I don’t care who makes my refrigerator either.

    • #20
    • February 10, 2020, at 4:48 PM PST
    • 2 likes
  21. Aaron Miller Member
    Aaron MillerJoined in the first year of Ricochet Ricochet Charter Member

    Steve C. (View Comment):

    Aaron Miller (View Comment):
    Asian game developers are treated like Hollywood celebrities in their home countries. In the West, only a fraction of gamers know or care who makes their games.

    I don’t care who makes my refrigerator either.

    Few people have fervent ideas about how fridges could be improved. Everyone’s a movie critic. Games are similar. 

    People argue passionately over the quality of movies and games. I have never heard a battle over who has the better refrigerator. But I can think of a few proud Ricochet pedants who might give it a try.

    • #21
    • February 10, 2020, at 6:38 PM PST
    • 1 like
  22. Bishop Wash Member

    Aaron Miller (View Comment):

    Steve C. (View Comment):

    Aaron Miller (View Comment):
    Asian game developers are treated like Hollywood celebrities in their home countries. In the West, only a fraction of gamers know or care who makes their games.

    I don’t care who makes my refrigerator either.

    Few people have fervent ideas about how fridges could be improved. Everyone’s a movie critic. Games are similar.

    People argue passionately over the quality of movies and games. I have never heard a battle over who has the better refrigerator. But I can think of a few proud Ricochet pedants who might give it a try.

    I enjoy my refrigerator. The one that came with the house started failing after a year. We replaced it with a Whirlpool from an outlet store. I didn’t know about this feature until we’d had it about a week; it has a calibrated water dispenser. I punch in measurements in 1/4 cup increments and hit dispense. Handy for recipes. 

    • #22
    • February 10, 2020, at 7:21 PM PST
    • 2 likes
  23. Jon1979 Lincoln

    Misthiocracy ingeniously (View Comment):

    Dr. Bastiat: I’m becoming increasingly convinced that their increasingly absurd virtue signaling is not directed at us – their audience. I think they’re virtue signaling to each other.

    Well, obviously “we” are not their audience. The ratings for the Oscars broadcast dropped to yet another all-time low. It’s an industry awards ceremony, no different from the annual awards of the National Association of Insurance Adjusting Underwater Plumbing Inspectors. It’s clearly nothing more than a circle jerk.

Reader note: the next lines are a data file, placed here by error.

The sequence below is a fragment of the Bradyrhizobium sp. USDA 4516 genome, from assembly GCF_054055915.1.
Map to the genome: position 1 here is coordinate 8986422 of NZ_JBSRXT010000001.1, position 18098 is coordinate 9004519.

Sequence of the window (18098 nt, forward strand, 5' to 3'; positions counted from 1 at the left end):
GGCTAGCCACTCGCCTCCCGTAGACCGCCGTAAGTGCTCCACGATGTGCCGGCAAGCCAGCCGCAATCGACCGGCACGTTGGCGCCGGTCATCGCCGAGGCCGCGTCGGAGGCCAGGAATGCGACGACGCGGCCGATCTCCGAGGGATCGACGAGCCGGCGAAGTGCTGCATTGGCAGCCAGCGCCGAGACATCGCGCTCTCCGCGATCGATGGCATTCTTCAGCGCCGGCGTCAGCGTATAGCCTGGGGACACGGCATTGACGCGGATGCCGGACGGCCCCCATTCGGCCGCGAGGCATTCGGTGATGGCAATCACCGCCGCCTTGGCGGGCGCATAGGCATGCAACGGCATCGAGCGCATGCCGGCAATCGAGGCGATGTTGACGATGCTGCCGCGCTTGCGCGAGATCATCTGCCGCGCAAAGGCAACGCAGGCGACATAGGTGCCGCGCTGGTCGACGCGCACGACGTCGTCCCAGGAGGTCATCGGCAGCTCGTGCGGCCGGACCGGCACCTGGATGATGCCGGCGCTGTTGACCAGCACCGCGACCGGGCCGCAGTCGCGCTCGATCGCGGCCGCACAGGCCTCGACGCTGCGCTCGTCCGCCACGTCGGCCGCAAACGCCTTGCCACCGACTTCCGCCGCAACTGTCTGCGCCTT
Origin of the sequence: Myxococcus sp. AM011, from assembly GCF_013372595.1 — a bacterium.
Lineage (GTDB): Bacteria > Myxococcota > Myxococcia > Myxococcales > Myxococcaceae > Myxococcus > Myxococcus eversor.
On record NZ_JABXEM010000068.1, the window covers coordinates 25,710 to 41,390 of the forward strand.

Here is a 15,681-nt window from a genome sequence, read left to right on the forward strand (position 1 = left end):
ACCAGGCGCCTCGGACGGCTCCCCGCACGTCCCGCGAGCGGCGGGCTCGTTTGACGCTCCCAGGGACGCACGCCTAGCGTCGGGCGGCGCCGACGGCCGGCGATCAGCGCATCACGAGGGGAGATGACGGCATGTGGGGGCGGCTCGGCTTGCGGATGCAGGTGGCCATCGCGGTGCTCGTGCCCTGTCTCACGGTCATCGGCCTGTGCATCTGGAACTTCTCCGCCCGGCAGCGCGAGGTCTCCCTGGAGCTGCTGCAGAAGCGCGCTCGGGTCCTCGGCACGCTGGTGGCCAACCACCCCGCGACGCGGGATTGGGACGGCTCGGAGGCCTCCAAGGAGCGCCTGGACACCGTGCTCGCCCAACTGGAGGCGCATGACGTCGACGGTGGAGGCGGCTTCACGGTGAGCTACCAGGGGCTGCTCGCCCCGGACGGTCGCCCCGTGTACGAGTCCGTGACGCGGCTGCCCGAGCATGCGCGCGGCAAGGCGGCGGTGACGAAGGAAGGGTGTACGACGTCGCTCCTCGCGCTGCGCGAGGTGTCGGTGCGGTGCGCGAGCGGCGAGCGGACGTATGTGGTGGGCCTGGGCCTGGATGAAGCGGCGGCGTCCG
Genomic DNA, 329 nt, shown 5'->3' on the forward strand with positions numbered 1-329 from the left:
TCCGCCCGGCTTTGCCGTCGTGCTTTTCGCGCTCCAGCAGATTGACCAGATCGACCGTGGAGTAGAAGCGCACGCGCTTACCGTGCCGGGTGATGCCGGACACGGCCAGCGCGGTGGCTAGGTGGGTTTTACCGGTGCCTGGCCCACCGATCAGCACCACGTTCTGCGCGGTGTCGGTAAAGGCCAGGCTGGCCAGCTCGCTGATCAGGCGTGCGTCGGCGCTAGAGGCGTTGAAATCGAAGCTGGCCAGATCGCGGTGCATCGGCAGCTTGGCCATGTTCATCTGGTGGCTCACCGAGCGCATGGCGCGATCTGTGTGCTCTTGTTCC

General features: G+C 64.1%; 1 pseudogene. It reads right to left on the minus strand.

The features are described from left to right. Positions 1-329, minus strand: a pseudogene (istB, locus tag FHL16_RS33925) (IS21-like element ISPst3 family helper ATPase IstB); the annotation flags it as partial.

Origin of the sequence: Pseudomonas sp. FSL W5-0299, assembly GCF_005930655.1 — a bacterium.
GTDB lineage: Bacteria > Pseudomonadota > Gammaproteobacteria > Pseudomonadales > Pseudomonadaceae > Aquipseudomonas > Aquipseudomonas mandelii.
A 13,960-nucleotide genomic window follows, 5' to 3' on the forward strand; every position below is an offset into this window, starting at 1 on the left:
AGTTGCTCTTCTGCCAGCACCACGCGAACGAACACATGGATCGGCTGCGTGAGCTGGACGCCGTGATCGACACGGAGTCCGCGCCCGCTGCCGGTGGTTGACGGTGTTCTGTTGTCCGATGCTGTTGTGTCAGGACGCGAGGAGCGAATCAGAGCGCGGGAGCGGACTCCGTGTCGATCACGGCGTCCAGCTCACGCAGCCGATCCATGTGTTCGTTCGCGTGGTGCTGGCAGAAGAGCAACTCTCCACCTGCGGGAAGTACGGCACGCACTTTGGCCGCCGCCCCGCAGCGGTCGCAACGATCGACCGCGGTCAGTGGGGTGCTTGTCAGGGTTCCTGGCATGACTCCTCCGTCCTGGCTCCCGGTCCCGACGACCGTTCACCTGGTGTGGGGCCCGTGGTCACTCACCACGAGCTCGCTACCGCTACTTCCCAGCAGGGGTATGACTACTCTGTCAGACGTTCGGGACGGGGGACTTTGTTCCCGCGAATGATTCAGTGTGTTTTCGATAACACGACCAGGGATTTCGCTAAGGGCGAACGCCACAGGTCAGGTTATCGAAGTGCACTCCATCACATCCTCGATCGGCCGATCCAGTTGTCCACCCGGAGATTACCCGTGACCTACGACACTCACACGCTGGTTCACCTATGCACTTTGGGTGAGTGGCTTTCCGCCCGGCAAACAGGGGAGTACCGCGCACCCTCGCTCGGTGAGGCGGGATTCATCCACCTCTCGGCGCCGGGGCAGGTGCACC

https://variety.com/2020/tv/news/oscars-ratings-2020-1203499199/

    I haven’t done a thorough scanning of all the pre- and post-Oscar media coverage, up through the release of the ratings numbers, but just from a casual scan the one name I haven’t seen anywhere outside of the normal conservative media outlets is Ricky Gervais. He threw a fire hose of cold water on the Golden Globes over celebrities and their award show virtue signaling and their hypocrisy while virtue signaling, and was tweeting again about it during the Oscars on Sunday night.

    Surely, you’d think after the 20 percent drop in ratings — in a year where most of the Best Picture movies were actually well-received by the public — that some news outlet might use Gervias’ jihad through the Hollywood crowd just two months ago as a jumping off point to mull over a possible reason for the TV ratings plunge. But like I said, I haven’t seen anything from a mainstream outlet yet, possibly because it’s not just the celebs in Hollywood who are fearful of blacklisting for showing any conservative views — a pop culture reporter might also fear their career could suffer a negative impact if they even broached the possibility that moralizing celebs inserting their political beliefs in areas where most people go to get away from politics might be driving viewers away from awards shows (and it’s the same thing with the movies themselves, where the media denies that inserting progressive politics into non-political movies has any negative effect on the box office.)

    • #23
    • February 10, 2020, at 9:05 PM PST
    • 3 likes